David B. Vodušek (DV): EFNS has been a founding member of EBC, and its successor EAN continues to be an actively involved member society. Nevertheless, many of our readers would appreciate to hear your views on what is EBC, its mission and how it gets this accomplished?
David Nutt (DN): The ultimate reason behind all EBC actions is to improve the condition of those living with brain disorders and to reduce prevalence of brain diseases all together. We realize it by advancing understanding of the healthy and diseased brain and by maintaining the constant dialogue between science & society. EBC has established its strategy on three main pillars: i) awareness raising & education, ii) improved treatment, prevention & health promotion, and iii) strengthened research. From this strategic outline come all EBC projects and activities. Crucial and underlying aspect of our work is an effective collaboration amongst member organisations within EBC in order to produce meaningful outcomes.
DV: Can you illustrate with an example how EBC’s actions have influenced a significant change at the European level with regard to Europe’s brain health?
DN: A concrete example of a joint success that EBC contributed to is the massive increase in public funding for brain research within the successive European Commission’s framework programmes (FP). Whilst the “brain” was allocated a mere € 115 million in a pre-EBC time under FP5, it has now reached the bar of € 3.1 billion under FP7.
We can of course not claim that the EBC was alone in this success given the continuous collaborative effort, from its member organisations and others, in raising awareness and advocating for more investment to address the burden of disorders of the brain. Yet EBC’s studies on the cost and burden of brain disorders have set a landmark in pointing to the importance of this area for Europe’s society.
This is what EBC is up to repeating with its current study on the value of treatment. (see below)
DV: EAN is actively involved in the EBC project “Value of Treatment”. Can you please illustrate to the EANpages’ readers the project’s main aims?
DN: The overall goal of the project is to provide policy recommendations on how to organise the health care system to respond better to the needs of patient living with a brain disorder.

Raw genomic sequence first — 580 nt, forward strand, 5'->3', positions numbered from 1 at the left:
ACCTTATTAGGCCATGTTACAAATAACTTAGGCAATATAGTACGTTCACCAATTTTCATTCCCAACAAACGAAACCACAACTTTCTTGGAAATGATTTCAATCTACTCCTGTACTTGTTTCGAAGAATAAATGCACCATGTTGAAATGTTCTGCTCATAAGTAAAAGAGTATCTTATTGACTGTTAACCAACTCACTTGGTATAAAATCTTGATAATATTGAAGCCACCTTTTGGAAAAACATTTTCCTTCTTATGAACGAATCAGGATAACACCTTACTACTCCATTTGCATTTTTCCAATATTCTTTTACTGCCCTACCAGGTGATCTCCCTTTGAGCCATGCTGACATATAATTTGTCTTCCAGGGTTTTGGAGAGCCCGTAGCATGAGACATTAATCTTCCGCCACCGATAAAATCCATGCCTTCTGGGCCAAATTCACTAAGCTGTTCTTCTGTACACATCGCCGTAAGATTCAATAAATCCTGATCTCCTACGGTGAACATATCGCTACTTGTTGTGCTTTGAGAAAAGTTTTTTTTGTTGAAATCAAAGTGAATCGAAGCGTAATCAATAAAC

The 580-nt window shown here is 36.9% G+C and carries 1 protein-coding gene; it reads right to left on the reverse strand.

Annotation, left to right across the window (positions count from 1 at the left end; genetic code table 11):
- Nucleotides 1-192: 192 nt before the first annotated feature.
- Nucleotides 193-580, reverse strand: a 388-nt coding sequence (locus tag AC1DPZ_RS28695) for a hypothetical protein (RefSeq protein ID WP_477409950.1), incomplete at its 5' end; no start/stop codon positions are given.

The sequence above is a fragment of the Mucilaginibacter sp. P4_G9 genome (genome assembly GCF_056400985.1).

Through emphasizing the treatment gap in the clinical pathway of selected brain diseases, we would like to identify the clinical interventions that are necessary to close this ‘gap’. And based on the socio-economic impact evaluation of this intervention, we shall demonstrate the cost effectiveness that these new models of care are likely to bring if implemented.
In doing so, it is crucial for EBC to have the full involvement of experts representing the perspectives from both patient and clinicians. In the context of the study, EAN is currently involved in 7 case studies – MS, PD, RLS, Epilepsy, Dementia, Headache, and Stroke and we are delighted to see this level of commitment.
DV: Several eminent scientific societies, patient associations as well as industry are members of the EBC. What is according to you the most important added value of this membership?
DN: EBC is a coalition. There is strength in the range of professional and patient groups represented, giving a clear mandate to the work of EBC and weight to EBC’s contribution. To our knowledge, there is no other European organization that can boast such a versatile and multi-leveled membership and we are recognized for that among key European Institutions and other global actors.
We are also pleased to see this support basis grow with time with new member organisations coming in.
DV: EBC has for years been building up national brain councils across Europe. Could you describe the present state of this project?
DN: Since EBC’s creation we visited over twenty countries to demonstrate each time EBC’s vision and added value through enhanced cooperation between different professions and fields at the national level. We have been now gradually shifting from expanding the network to strengthening it. With this in mind, EBC has organized NBCs Academies in Brussels in 2015 and 2016. Some of the concrete ways of enhanced cooperation include a possibility of applying for EBC Membership that we opened to NBCs as well as forming a task force to work towards developing National Brain Plans in interested countries.
DV: How do you see EBC in the future?
DN: This is undoubtedly a challenging question!
It is clear that, given the current context of financial restrictions and uncertainties as regards research funding, the EBC keeps a crucial role to play. Alongside the development of our current projects, we also ambition to open up new fields of work and advocacy and thereby give the organization ever more political weight in dealing with the EU institutions, member states or agencies. Given its nature, the EBC could also play a very important role in establishing itself as a consensus builder on some of the key issues that our community face in the development and availability of new therapies for the benefit of patients.
Prof. Nutt I thank you for this very informative interview and wish you and EBC further success.
David B. Vodušek, Chair, EAN Liaison Committee
More on Prof. Nutt can be found at: http://www.imperial.ac.uk/people/d.nutt